Thursday, January 01, 2009

lars and the real girl

We watched Lars and the Real Girl last night. It's a fascinating movie about a young man, Lars Lindstrom [Ryan Gosling] lives in the converted garage behind the house he and his brother Gus [Paul Schneider] inherited from their father. Lars finds it difficult to interact with his brother and sister-in-law Karin [Emily Mortimer], his co-workers, and people at Holy Grace Lutheran Church.

One day he buys a life-size doll - a wheelchair-bound missionary of Brazilian and Danish descent named Bianca - from an adult website, and presents her to his family as his girlfriend. After a consultation with their family doctor [Patricia Clarkson], his brother and sister-in-law decide to go along with it (his brother begrudgingly) and carefully tell co-workers, church members, and others about Lars’ delusion.

Part of the tension in the film is wondering who the jerk is going to be. Where are the teenaged boys to whistle and tease? Where’s the insensitive cad at the party? The jerk coming out of a bar?

When Lars’ brother and sister-in-law have a meeting with people at church (on folding chairs, in a circle, in the basement) one woman points out that other people in the church have problems, too, so what’s the big deal. She rattles off a few faults of relatives of the people in the circle and then points to one older man and finishes, ”...and your wife was a klepto.” “She was not!” the man retorts. “Then why is she buried in my earrings?” says the woman, not in an accusing way, but in a way that communicates that she simply absorbed this woman’s failings as part of being in a relationship with her. The church then simply accepts Lars and Bianca for Lars' sake.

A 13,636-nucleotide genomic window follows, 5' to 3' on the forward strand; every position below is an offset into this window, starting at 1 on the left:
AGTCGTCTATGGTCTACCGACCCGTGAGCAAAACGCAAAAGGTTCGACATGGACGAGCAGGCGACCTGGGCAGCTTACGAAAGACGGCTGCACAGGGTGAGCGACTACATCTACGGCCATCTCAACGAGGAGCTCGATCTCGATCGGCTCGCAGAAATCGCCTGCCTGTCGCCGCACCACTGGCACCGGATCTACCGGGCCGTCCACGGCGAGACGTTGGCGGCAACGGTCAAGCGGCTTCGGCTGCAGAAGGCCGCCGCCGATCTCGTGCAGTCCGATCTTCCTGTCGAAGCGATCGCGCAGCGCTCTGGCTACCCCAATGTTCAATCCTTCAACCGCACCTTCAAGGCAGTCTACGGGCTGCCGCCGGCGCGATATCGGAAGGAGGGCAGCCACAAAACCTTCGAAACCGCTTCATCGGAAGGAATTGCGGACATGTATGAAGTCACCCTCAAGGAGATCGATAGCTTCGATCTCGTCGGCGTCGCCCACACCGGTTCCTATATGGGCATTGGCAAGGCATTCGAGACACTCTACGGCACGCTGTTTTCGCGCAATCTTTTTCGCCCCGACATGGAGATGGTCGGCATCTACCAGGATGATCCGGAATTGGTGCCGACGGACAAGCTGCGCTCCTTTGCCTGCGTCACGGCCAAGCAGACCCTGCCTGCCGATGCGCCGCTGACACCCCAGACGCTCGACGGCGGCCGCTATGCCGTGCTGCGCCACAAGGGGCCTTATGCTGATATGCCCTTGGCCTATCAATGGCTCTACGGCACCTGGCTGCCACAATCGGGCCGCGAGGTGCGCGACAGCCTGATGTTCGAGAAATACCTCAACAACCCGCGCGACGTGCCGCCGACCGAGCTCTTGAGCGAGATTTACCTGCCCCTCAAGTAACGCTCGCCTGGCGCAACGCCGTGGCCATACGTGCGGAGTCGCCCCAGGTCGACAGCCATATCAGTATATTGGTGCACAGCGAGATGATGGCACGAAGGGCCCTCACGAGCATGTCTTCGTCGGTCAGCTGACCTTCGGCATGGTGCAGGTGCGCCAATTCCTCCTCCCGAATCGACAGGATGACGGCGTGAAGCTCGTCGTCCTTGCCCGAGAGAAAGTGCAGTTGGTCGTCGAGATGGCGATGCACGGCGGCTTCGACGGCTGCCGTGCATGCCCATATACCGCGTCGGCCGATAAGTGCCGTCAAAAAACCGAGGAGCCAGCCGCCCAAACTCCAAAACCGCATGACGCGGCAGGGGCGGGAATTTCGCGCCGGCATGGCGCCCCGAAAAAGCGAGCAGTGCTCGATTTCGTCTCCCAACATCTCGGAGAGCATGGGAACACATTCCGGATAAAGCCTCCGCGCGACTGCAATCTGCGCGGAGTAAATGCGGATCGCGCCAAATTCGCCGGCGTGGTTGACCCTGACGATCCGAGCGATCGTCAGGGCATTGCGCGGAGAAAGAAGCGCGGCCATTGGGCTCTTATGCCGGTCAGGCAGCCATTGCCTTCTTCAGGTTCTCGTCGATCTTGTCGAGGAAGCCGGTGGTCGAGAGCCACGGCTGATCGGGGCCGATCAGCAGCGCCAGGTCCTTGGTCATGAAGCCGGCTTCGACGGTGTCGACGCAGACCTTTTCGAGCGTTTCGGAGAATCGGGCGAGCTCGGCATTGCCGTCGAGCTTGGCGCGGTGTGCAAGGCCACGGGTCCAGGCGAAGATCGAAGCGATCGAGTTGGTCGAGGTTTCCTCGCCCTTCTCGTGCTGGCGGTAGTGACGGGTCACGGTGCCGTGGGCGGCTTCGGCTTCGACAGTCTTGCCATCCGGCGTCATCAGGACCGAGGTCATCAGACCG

It is obvious that in this small town, people aren’t just going along to get along. They are going along in love. In one of the early scenes, before Bianca arrives, Lars is in church and is playing with action figures while the pastor drones on that God is love, and when we love we can be God in action.

And that really is the key to the film. And it's right here that far too often we, the church, blow it. If a young man came into your congregation pushing a life-sized doll in a wheelchair and introduced her as his girlfriend, how would you react? Your children? Your board? I can hear the uncomfortable laughter from here.

How far would you go to include someone else who seemed left out? That question gets torn up and thrown away by Jesus, whose very life was given up to make outsiders insiders. Those separated from the love of God can find redemption in Jesus' death on the cross, and truly come alive. We're all socially inept, unable to talk with or be with God, but God creates community for us, opening the door through Jesus' sacrifice. And that love itself makes us all real boys and girls.

God is love.
When we love, we get to be God in action.
Sounds like gospel to me.


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